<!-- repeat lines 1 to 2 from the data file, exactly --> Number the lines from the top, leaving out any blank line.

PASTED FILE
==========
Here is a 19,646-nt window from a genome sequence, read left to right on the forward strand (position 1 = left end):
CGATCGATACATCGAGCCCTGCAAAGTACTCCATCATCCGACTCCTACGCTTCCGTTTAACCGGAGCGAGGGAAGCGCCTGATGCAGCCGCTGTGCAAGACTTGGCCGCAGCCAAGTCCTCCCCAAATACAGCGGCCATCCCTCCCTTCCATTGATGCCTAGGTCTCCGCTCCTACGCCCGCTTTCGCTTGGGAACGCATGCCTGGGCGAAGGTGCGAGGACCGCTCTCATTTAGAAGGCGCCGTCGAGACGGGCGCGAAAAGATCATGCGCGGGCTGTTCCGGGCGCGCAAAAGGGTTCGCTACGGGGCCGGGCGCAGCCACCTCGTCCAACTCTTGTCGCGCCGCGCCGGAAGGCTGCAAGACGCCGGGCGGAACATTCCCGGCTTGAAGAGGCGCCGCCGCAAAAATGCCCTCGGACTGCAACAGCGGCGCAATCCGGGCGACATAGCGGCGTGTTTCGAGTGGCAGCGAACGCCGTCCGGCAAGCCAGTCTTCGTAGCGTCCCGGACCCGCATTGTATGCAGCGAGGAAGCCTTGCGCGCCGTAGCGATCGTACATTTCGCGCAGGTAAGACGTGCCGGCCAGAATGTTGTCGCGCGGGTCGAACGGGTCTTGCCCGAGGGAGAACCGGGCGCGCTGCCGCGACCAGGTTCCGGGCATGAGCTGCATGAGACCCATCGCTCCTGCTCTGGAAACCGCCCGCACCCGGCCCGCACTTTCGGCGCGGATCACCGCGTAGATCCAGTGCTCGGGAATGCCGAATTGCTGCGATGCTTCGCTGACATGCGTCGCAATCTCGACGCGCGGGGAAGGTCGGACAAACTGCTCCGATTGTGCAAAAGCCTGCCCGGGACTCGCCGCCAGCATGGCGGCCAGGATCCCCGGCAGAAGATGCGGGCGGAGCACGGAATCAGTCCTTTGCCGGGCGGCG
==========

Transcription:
Here is a 19,646-nt window from a genome sequence, read left to right on the forward strand (position 1 = left end):
CGATCGATACATCGAGCCCTGCAAAGTACTCCATCATCCGACTCCTACGCTTCCGTTTAACCGGAGCGAGGGAAGCGCCTGATGCAGCCGCTGTGCAAGACTTGGCCGCAGCCAAGTCCTCCCCAAATACAGCGGCCATCCCTCCCTTCCATTGATGCCTAGGTCTCCGCTCCTACGCCCGCTTTCGCTTGGGAACGCATGCCTGGGCGAAGGTGCGAGGACCGCTCTCATTTAGAAGGCGCCGTCGAGACGGGCGCGAAAAGATCATGCGCGGGCTGTTCCGGGCGCGCAAAAGGGTTCGCTACGGGGCCGGGCGCAGCCACCTCGTCCAACTCTTGTCGCGCCGCGCCGGAAGGCTGCAAGACGCCGGGCGGAACATTCCCGGCTTGAAGAGGCGCCGCCGCAAAAATGCCCTCGGACTGCAACAGCGGCGCAATCCGGGCGACATAGCGGCGTGTTTCGAGTGGCAGCGAACGCCGTCCGGCAAGCCAGTCTTCGTAGCGTCCCGGACCCGCATTGTATGCAGCGAGGAAGCCTTGCGCGCCGTAGCGATCGTACATTTCGCGCAGGTAAGACGTGCCGGCCAGAATGTTGTCGCGCGGGTCGAACGGGTCTTGCCCGAGGGAGAACCGGGCGCGCTGCCGCGACCAGGTTCCGGGCATGAGCTGCATGAGACCCATCGCTCCTGCTCTGGAAACCGCCCGCACCCGGCCCGCACTTTCGGCGCGGATCACCGCGTAGATCCAGTGCTCGGGAATGCCGAATTGCTGCGATGCTTCGCTGACATGCGTCGCAATCTCGACGCGCGGGGAAGGTCGGACAAACTGCTCCGATTGTGCAAAAGCCTGCCCGGGACTCGCCGCCAGCATGGCGGCCAGGATCCCCGGCAGAAGATGCGGGCGGAGCACGGAATCAGTCCTTTGCCGGGCGGCG